Minor leagues
After his performance in the 1950 College World Series, Lary signed a $6,000 contract with the Toledo Mudhens, the Detroit Tigers' American Association farm club. He began his minor league career playing at Thomasville, Georgia, in the Georgia-Florida League. After winning four consecutive games in Thomasville, he moved to Jamestown, New York, in the PONY League, where he compiled a 5-2 record. Lary missed the 1951 and 1952 seasons due to service in the U.S. Army. He was considered a leading prospect with the Buffalo Bisons of the International League in 1953 and 1954. During the 1953 season, he compiled a 17-11 record and threw a no-hitter against Ottawa. In 1954, he compiled a 15-11 record and won 10 of his last 12 games.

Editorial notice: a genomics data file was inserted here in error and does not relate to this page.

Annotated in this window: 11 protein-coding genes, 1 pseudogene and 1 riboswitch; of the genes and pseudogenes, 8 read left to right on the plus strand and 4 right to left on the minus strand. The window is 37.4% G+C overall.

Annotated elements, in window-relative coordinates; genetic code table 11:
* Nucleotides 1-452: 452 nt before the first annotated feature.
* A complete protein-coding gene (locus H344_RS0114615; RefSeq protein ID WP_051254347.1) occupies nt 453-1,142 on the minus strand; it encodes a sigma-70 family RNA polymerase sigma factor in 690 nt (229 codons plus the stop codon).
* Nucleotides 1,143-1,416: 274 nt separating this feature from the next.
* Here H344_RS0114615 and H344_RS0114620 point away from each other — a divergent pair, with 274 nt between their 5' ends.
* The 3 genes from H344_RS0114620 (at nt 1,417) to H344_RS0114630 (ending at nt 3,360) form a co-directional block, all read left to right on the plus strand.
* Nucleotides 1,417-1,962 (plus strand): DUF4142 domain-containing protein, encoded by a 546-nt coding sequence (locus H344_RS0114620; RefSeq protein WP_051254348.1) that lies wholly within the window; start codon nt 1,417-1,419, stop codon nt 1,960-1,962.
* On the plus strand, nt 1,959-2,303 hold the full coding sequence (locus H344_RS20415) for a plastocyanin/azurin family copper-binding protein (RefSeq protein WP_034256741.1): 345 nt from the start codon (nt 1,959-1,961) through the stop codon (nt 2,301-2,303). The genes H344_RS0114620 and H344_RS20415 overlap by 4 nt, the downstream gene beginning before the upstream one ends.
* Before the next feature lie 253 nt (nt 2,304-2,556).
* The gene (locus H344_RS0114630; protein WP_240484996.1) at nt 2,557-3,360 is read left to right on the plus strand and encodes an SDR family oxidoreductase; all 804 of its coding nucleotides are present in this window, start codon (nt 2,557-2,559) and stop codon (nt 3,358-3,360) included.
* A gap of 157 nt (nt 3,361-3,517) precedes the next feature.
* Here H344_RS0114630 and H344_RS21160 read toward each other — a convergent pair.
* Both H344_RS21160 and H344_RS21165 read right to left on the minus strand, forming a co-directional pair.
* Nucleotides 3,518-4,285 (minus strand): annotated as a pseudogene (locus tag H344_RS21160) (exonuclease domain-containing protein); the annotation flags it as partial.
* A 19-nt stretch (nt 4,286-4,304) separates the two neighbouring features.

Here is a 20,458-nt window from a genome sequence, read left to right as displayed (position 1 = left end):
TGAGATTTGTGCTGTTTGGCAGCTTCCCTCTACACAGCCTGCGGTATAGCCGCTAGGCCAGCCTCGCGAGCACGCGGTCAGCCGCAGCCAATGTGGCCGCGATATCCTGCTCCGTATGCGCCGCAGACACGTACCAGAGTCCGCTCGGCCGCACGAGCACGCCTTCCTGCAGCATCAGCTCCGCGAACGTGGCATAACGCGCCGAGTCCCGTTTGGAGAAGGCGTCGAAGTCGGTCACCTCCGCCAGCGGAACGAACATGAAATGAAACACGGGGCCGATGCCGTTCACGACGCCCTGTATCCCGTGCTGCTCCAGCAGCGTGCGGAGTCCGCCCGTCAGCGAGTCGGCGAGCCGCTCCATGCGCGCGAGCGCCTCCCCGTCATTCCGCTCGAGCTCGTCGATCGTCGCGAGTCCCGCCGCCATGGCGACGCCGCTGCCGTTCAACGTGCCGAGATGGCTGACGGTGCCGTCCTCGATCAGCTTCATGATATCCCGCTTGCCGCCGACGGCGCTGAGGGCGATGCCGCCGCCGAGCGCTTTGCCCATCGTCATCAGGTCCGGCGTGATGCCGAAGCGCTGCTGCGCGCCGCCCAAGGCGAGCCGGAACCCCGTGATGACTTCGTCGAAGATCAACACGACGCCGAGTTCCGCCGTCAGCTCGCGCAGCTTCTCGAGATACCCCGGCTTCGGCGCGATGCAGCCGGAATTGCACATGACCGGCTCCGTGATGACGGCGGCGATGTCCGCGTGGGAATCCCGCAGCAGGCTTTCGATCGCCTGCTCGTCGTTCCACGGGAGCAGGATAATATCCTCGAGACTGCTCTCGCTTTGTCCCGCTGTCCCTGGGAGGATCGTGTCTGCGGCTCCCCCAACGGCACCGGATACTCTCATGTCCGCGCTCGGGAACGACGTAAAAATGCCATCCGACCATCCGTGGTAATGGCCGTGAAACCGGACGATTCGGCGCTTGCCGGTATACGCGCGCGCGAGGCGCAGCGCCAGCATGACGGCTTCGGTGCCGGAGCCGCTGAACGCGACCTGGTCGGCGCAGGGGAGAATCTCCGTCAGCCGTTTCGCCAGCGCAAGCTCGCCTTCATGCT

Detroit Tigers

Lary was called up to the Detroit Tigers late in the 1954 season, making his Major League debut on September 14, 1954. He played in parts of 11 seasons for the Tigers, and his 123 wins ranks 10th in team history.

In 1955 he stepped into the Tigers' rotation as a starter and compiled a record of 14-15 in 36 games.

In 1956, Lary compiled a 21-13 record and became the Tigers' first 20-game winner since Hal Newhouser won 21 games in 1948. His record was 17-3 after July 1, 1956. He also led the American League in multiple statistical categories in 1956, including wins (21), games started (38), innings pitched (294), hits allowed (289), hit batsmen (12), and batters faced (1,269), and finished 17th in the voting for Most Valuable Player in the American League. His total of 1,269 batters faced was the highest total by a pitcher in the American League during the 1950s.